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close this bookDesign and Operation of Smallholder Irrigation in South Asia (WB, 1995, 134 p.)
close this folderChapter 4 - Water supply and demand
View the documentDegree of storage regulation
View the documentIntensity of irrigation
View the documentCrop water requirements and crop water response
View the documentEffective rainfall
View the documentThe particular case of water requirements for paddy

Intensity of irrigation

Once the amount of water to be taken as seasonally available for design purposes is determined, the key question is then the area to be supplied. This involves consideration of cropping pattern, water requirements of individual crops, land availability, and the socioeconomic question of intensity of irrigation. The latter is the contentious item. Should the project be confined to an area all of which can be fully irrigated with the available water (intensive irrigation)? Or should the benefits of irrigation be spread more widely, supplying less than the full irrigation requirements to a larger area (extensive irrigation)? In the second case each cultivator can irrigate only part of his holding, or optionally he can supply all of it with less than the "optimum" quantity of water. The alternatives are described by the irrigated crop intensity (irrigation intensity). This is the percentage of the holding which is to be supplied with irrigation in a particular season, or annually if all seasons are totalled. The question of whether the figure is based upon application of the full "optimum" amount of water, or less than that (a common practice), is usually left unanswered. In some respects a more useful index of intensity of irrigation is simply the depth of water to be supplied, seasonally or annually, calculated as if applied uniformly over the whole area of the holding. Use of this index avoids the question of what water requirements to assume in calculating irrigation intensities.

The relative merits of intensive vs. extensive irrigation system design are much debated. The intensive approach leads to a smaller area to be served by canals (the "command") and lower canal cost, also lower total cost of land development. The extensive approach is often imposed by social pressures. In fact some states decree an upper limit on the design irrigation intensity, on the grounds that any higher intensity would unfairly benefit those within the command at the expense of those excluded from it. The pressure to expand the area served may continue through the life of the project, with petitions to extend the canal system to peripheral areas, or to introduce or permit pumping from canals to higher areas not served by the original system. Extensive irrigation has certain advantages. By limiting the supply of water to less than apparent need, it imposes an incentive for prudent use of water. It may also permit on-farm rotation of irrigated crop benefiting productivity in light soils. Of particular importance, it encourages development of supplemental groundwater, where wells are technically possible. This in turn may benefit watertable control.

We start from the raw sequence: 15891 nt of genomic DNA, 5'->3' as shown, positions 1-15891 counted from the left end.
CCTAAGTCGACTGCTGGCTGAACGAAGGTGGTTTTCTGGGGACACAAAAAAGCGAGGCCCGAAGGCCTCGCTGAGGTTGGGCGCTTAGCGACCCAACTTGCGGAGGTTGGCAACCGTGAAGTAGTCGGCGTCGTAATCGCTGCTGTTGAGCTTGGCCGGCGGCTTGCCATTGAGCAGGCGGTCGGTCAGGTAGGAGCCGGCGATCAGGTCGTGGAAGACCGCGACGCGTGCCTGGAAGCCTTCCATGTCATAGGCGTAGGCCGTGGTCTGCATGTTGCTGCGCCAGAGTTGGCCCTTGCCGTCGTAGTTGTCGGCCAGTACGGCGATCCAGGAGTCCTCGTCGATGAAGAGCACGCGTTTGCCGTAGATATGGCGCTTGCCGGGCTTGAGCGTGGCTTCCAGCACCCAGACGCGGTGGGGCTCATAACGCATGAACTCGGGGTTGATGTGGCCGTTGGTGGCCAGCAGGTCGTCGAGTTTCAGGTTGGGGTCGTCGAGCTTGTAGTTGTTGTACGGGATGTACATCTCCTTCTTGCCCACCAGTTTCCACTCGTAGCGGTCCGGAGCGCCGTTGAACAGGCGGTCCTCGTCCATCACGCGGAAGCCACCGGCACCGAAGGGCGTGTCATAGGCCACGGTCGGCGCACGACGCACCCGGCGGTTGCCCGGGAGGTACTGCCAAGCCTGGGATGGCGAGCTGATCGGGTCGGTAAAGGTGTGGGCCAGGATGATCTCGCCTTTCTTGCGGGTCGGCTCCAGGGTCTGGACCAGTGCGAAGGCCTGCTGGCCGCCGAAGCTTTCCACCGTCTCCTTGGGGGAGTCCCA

Extensive irrigation may well increase productivity per unit of water supplied. However, it may introduce operational problems, particularly in large projects. In a small system that is village owned and operated, decisions on water-management, including the use of stored water, are likely to be made by consensus of the cultivators. In a large public system the cultivator is aware only of the canal which serves him. He is not aware of project-wide supply problems, the "grand design" of the system. If he receives less water than his apparent needs, he may endeavor to take it by whatever means are available. The subject of operation of supply systems in situations of water deficiency is discussed later. For present purposes, it is sufficient to underline the fact that supply of sufficient water to irrigate the whole command, in at least one season, is not automatically a design feature. It is a question to be decided in each case.